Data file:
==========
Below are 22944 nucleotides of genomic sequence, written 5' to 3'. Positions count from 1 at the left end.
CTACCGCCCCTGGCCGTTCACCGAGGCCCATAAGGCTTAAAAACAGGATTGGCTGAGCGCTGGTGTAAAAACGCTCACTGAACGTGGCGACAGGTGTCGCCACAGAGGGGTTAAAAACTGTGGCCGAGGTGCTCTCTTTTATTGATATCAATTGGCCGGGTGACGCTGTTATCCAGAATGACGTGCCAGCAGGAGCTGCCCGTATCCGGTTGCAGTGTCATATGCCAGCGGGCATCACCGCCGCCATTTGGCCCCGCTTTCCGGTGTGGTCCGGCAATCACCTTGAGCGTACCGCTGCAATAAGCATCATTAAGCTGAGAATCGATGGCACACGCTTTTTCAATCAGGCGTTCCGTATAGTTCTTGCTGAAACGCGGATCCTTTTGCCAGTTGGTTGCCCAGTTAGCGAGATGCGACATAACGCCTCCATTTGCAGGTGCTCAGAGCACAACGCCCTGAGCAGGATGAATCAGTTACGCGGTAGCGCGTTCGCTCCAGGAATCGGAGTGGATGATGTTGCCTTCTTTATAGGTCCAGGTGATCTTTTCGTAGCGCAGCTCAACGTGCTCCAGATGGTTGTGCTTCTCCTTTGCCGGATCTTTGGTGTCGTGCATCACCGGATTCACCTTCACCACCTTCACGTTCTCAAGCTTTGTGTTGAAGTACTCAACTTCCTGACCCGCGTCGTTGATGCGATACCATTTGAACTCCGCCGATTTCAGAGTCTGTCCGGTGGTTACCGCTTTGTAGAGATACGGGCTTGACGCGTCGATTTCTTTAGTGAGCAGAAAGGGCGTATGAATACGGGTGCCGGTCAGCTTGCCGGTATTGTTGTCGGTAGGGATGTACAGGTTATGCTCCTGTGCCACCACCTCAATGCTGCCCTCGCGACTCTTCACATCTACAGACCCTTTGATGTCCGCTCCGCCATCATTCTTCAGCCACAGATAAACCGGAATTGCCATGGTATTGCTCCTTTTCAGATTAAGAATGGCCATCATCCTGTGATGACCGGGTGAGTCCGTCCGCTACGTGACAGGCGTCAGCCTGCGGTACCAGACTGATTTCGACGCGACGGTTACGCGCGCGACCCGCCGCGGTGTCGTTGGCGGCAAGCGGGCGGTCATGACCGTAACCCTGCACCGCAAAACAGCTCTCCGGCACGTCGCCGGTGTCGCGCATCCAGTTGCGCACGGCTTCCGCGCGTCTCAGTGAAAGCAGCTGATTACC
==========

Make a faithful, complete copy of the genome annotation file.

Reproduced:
Below are 22944 nucleotides of genomic sequence, written 5' to 3'. Positions count from 1 at the left end.
CTACCGCCCCTGGCCGTTCACCGAGGCCCATAAGGCTTAAAAACAGGATTGGCTGAGCGCTGGTGTAAAAACGCTCACTGAACGTGGCGACAGGTGTCGCCACAGAGGGGTTAAAAACTGTGGCCGAGGTGCTCTCTTTTATTGATATCAATTGGCCGGGTGACGCTGTTATCCAGAATGACGTGCCAGCAGGAGCTGCCCGTATCCGGTTGCAGTGTCATATGCCAGCGGGCATCACCGCCGCCATTTGGCCCCGCTTTCCGGTGTGGTCCGGCAATCACCTTGAGCGTACCGCTGCAATAAGCATCATTAAGCTGAGAATCGATGGCACACGCTTTTTCAATCAGGCGTTCCGTATAGTTCTTGCTGAAACGCGGATCCTTTTGCCAGTTGGTTGCCCAGTTAGCGAGATGCGACATAACGCCTCCATTTGCAGGTGCTCAGAGCACAACGCCCTGAGCAGGATGAATCAGTTACGCGGTAGCGCGTTCGCTCCAGGAATCGGAGTGGATGATGTTGCCTTCTTTATAGGTCCAGGTGATCTTTTCGTAGCGCAGCTCAACGTGCTCCAGATGGTTGTGCTTCTCCTTTGCCGGATCTTTGGTGTCGTGCATCACCGGATTCACCTTCACCACCTTCACGTTCTCAAGCTTTGTGTTGAAGTACTCAACTTCCTGACCCGCGTCGTTGATGCGATACCATTTGAACTCCGCCGATTTCAGAGTCTGTCCGGTGGTTACCGCTTTGTAGAGATACGGGCTTGACGCGTCGATTTCTTTAGTGAGCAGAAAGGGCGTATGAATACGGGTGCCGGTCAGCTTGCCGGTATTGTTGTCGGTAGGGATGTACAGGTTATGCTCCTGTGCCACCACCTCAATGCTGCCCTCGCGACTCTTCACATCTACAGACCCTTTGATGTCCGCTCCGCCATCATTCTTCAGCCACAGATAAACCGGAATTGCCATGGTATTGCTCCTTTTCAGATTAAGAATGGCCATCATCCTGTGATGACCGGGTGAGTCCGTCCGCTACGTGACAGGCGTCAGCCTGCGGTACCAGACTGATTTCGACGCGACGGTTACGCGCGCGACCCGCCGCGGTGTCGTTGGCGGCAAGCGGGCGGTCATGACCGTAACCCTGCACCGCAAAACAGCTCTCCGGCACGTCGCCGGTGTCGCGCATCCAGTTGCGCACGGCTTCCGCGCGTCTCAGTGAAAGCAGCTGATTACC